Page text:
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|Title:||METHODS FOR MODELING THE SPREAD OF INFECTIOUS DISEASE|
|Keywords:||infectious disease;rabies;mathematical model;epidemiology|
|Abstract:||Mathematical and statistical models are widely used in studying infectious disease. They provide important insights – including mechanisms of the spread of infectious disease, forecast epidemic size and duration, and effects of intervention strategies – which are useful in studying and combating infectious disease. Over the last couple of decades, modeling techniques have advanced tremendously due to improvements in computational power, data availability, and data accessibility; this enables researchers to use various modeling approaches to capture more realistic aspects of infectious disease epidemics. Despite having flexible modeling techniques, these approaches use different modeling assumptions to incorporate information and propagate uncertainty, often arriving at inconsistent conclusions. My work focuses on exploring and improving methods for modeling the spread of infectious disease; in particular, exploring the state of the art techniques for disease modeling in real epidemic outbreaks and simulation settings. Motivated by a synthetic forecasting challenge inspired by the 2014 West African Ebola outbreak, I compared simple Markov chain Monte Carlo approaches to simulated epidemics (Chapter 2). Using high-resolution data from an ongoing rabies contact- tracing study, I apply robust techniques to reassess global historical risk estimates of canine rabies (Chapter 3), and show that disease trait correlations bias generation time estimates, with implications for conclusions about control (Chapter 4). In Chapter 5, I developed a method to improve modeling trait relationships while incorporating phylogenetic relationships by reformulating phylogenetic mixed models to improve flexibility and speed.|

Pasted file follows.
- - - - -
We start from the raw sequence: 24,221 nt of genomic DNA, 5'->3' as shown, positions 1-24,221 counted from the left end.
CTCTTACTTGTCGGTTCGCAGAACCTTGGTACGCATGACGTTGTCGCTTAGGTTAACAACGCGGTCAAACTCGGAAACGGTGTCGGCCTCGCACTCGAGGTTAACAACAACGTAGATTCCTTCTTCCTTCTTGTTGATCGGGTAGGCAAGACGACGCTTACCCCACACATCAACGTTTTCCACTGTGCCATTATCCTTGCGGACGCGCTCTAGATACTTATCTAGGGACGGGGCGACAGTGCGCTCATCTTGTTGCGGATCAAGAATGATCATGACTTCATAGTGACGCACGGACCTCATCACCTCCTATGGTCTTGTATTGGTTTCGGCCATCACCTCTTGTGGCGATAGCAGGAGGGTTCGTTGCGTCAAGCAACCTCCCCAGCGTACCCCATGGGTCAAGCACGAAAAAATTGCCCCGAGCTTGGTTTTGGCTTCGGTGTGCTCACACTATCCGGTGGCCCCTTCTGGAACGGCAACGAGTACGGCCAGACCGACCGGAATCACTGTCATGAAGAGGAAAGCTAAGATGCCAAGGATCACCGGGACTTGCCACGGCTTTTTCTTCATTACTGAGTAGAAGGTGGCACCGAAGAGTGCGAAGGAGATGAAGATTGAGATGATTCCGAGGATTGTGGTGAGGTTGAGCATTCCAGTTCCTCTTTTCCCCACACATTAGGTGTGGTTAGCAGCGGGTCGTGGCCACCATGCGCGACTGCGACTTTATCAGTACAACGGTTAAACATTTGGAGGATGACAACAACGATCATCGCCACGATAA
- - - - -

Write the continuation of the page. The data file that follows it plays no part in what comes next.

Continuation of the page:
|Appears in Collections:||Open Access Dissertations and Theses|
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|Li_Michael_2019Sept_PhD.pdf||3.91 MB||Adobe PDF||View/Open|
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